A Brooklyn, N.Y., MC, Sunz of Man member and Wu-Tang affiliate, Killah Priest has been dropping hot rhymes on wax since the mid-'90s. He appeared on Ol' Dirty Bastard's "Snakes" (from 1995's Return to the 36 Chambers: The Dirty Version) and the Gravediggaz' "Diary of a Madman," (from 1997's 6 Feet Deep). But it was his scripture-inspired rhymes on "B.I.B.L.E." off GZA's classic Liquid Swords that turned many heads on to his sophisticated flows.
Killah Priest's 1998 solo debut Heavy Mental was considered a masterpiece by some, and too wordy and weird by others. On his follow-up View From Masada, the Priest exhibits more of his secular style, though attempts for mainstream acceptance are also apparent.
The album's lead single and title track (RealAudio excerpt) is produced by Just Blaze, with an assembly of crisp beats, moody synths and jangly acoustic guitars. The catchy song is somewhat reminiscent of the Firm's "Desperados" (from 1997's The Album). Killah Priest lays down the religious imagery he's known for, merged with an autobiographical perspective: "Month August/ Year seventy/ Ending of my mom's pregnancy/ Beginning of Masada's legacy/ Christ/ Blew the breath in me/ To rule is my destiny/ Mind is my weaponry/ Blessed be."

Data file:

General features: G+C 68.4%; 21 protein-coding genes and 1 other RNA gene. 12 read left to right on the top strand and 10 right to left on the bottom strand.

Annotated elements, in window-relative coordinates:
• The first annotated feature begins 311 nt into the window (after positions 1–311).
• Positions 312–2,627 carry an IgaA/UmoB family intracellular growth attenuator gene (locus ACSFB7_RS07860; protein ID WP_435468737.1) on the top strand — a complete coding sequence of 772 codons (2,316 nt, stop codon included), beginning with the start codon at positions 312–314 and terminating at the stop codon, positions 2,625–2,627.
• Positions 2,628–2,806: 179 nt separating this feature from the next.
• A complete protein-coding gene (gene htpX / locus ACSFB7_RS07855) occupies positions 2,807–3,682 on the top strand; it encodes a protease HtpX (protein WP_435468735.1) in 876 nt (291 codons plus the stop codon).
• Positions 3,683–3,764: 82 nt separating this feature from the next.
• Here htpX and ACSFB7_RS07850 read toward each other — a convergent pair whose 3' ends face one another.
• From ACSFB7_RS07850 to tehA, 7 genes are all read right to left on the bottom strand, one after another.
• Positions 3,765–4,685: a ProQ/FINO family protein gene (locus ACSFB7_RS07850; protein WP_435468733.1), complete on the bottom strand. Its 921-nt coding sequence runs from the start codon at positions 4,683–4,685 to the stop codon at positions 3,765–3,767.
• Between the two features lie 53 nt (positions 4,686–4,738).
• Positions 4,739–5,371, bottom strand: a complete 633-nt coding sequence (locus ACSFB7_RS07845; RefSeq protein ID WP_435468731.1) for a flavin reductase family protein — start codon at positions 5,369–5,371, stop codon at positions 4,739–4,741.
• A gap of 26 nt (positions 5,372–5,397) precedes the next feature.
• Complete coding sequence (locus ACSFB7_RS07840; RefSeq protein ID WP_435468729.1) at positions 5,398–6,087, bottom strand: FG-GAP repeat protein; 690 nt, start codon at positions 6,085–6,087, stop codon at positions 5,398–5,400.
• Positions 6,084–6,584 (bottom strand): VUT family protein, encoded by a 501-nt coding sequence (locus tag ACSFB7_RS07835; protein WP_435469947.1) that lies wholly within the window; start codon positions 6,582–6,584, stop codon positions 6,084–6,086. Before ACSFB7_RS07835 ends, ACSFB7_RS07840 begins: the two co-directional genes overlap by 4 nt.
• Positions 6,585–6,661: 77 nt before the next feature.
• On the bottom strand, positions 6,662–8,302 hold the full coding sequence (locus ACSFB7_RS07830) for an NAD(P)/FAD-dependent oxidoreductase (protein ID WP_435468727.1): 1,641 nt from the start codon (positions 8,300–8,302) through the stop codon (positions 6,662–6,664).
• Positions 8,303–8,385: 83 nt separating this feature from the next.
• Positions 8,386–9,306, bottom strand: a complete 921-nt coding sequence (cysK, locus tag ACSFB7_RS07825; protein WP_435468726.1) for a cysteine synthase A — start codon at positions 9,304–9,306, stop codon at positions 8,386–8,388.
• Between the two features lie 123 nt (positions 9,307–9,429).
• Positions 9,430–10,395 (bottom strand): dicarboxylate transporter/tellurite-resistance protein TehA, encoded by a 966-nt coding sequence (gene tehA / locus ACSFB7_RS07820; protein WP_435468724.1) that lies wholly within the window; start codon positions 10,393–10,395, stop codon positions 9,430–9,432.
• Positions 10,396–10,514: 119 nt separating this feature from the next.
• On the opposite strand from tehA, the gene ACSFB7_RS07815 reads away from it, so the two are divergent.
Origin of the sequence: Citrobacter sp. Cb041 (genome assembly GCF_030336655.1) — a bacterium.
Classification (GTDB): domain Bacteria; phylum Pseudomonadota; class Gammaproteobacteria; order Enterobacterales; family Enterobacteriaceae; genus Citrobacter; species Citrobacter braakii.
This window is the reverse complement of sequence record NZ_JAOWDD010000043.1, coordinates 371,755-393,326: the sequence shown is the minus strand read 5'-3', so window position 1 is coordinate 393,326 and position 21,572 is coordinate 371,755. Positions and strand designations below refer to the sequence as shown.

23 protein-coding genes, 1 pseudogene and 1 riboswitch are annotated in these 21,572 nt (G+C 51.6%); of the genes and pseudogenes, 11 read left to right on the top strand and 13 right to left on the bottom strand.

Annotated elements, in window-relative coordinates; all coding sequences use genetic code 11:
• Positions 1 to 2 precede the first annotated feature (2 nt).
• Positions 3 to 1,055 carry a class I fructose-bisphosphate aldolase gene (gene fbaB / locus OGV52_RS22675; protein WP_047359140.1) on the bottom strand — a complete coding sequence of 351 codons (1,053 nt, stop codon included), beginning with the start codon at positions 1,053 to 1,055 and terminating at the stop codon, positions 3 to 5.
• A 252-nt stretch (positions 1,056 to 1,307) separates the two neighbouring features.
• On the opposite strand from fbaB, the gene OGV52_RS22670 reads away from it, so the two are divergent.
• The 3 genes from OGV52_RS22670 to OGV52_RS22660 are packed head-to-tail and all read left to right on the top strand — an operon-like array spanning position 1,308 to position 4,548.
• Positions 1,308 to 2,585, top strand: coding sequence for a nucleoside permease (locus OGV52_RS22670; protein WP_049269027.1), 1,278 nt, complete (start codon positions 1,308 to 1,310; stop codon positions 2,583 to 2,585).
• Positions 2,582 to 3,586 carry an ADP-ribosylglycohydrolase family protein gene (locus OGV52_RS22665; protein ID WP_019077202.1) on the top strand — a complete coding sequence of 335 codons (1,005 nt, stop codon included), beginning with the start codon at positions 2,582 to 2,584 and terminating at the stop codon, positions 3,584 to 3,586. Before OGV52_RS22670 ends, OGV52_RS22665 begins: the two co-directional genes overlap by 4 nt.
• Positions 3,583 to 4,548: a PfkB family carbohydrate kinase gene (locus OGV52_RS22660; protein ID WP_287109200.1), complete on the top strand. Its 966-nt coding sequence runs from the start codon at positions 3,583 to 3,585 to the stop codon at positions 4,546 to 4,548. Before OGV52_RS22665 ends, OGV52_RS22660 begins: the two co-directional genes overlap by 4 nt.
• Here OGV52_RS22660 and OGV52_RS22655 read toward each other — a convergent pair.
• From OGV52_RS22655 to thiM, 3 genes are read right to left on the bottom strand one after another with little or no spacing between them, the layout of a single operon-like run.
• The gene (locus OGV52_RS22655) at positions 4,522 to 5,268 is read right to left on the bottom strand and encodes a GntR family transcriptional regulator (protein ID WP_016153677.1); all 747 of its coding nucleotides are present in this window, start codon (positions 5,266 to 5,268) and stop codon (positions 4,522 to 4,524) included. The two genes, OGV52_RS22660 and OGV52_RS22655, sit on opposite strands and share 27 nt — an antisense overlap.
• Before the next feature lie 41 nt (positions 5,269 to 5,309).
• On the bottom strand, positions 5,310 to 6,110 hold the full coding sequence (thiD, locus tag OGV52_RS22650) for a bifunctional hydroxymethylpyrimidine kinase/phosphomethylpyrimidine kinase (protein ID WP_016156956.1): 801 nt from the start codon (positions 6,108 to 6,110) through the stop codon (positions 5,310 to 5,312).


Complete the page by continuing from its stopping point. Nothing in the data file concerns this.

Despite stellar lyricism, Killah Priest's efforts to reach a bigger crowd bring down the intensity of the album. With assorted vocalists speed-rapping and crooning in the background, "Live by the Gun" sounds more like a Bone Thugs joint than anything from the Wu camp. On "Gotta Eat," Killah Priest dumbs down his rhymes considerably, proclaiming in the chorus: "I do this shit for my thugs/ I do this shit for the chicks at the clubs/ I do this shit for the niggas that I love/ I do this shit for the streets/ Cuz a nigga gotta eat."
Guest MCs Ras Kass and Canibus show up to spit fierce verses on "Whut Part Of The Game?" (RealAudio excerpt) and "Bop Your Head" respectively, and Killah Priest continues to prove himself as a serious mic-wrecker throughout most of the album. Unfortunately, his tendency to fuse religious wisdom and thugged-out murder raps comes out confusing at best, and contradictory at worst. Although much better than a lot of current major label releases, View From Masada fails to live up to its potential, considering Killah Priest's undeniable talent.